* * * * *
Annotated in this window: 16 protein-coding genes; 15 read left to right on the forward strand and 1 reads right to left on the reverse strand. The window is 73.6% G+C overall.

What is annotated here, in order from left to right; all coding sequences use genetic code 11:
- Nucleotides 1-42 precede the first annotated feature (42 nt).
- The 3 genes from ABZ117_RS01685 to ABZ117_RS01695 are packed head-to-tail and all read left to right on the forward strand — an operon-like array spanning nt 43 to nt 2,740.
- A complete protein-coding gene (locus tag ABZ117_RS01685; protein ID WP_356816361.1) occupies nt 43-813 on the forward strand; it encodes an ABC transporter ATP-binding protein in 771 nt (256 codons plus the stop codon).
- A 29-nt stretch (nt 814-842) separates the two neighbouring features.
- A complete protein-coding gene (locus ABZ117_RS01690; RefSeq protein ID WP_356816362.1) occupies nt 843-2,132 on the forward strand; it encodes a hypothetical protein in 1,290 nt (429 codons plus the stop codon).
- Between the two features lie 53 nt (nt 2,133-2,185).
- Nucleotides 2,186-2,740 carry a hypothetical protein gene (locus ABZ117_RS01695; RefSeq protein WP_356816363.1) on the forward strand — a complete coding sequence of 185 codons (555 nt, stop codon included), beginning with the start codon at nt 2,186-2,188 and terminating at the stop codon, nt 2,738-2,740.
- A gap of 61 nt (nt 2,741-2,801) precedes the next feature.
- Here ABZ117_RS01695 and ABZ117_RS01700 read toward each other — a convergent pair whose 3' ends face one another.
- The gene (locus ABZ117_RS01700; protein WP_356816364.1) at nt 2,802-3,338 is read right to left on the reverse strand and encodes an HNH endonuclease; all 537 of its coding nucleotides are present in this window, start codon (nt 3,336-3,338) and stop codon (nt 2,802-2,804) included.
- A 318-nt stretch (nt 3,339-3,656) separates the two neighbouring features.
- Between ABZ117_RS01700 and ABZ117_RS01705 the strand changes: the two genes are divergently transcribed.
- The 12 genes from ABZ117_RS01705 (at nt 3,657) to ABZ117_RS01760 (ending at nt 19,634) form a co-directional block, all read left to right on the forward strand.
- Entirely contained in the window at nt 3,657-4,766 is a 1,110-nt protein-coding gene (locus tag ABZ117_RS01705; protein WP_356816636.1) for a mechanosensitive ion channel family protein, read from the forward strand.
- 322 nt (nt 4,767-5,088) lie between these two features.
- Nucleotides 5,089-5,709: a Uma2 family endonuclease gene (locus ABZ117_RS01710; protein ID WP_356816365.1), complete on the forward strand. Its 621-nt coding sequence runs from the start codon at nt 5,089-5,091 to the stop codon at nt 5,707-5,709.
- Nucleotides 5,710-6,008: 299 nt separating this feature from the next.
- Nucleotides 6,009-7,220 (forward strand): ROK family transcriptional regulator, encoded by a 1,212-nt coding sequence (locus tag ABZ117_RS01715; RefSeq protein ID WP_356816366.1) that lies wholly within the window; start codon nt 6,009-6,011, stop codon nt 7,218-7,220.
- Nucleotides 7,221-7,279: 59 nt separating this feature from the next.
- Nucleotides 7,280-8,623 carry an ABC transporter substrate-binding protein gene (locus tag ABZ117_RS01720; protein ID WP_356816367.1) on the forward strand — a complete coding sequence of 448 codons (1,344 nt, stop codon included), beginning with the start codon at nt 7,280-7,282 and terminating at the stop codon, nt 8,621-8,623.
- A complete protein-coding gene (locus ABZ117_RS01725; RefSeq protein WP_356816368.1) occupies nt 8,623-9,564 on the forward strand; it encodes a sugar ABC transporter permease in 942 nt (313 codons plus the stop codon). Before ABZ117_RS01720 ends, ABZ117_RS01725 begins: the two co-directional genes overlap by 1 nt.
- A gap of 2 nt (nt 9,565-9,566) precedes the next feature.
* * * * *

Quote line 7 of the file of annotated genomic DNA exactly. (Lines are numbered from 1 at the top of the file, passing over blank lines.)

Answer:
- A complete protein-coding gene (locus ABZ117_RS01690; RefSeq protein ID WP_356816362.1) occupies nt 843-2,132 on the forward strand; it encodes a hypothetical protein in 1,290 nt (429 codons plus the stop codon).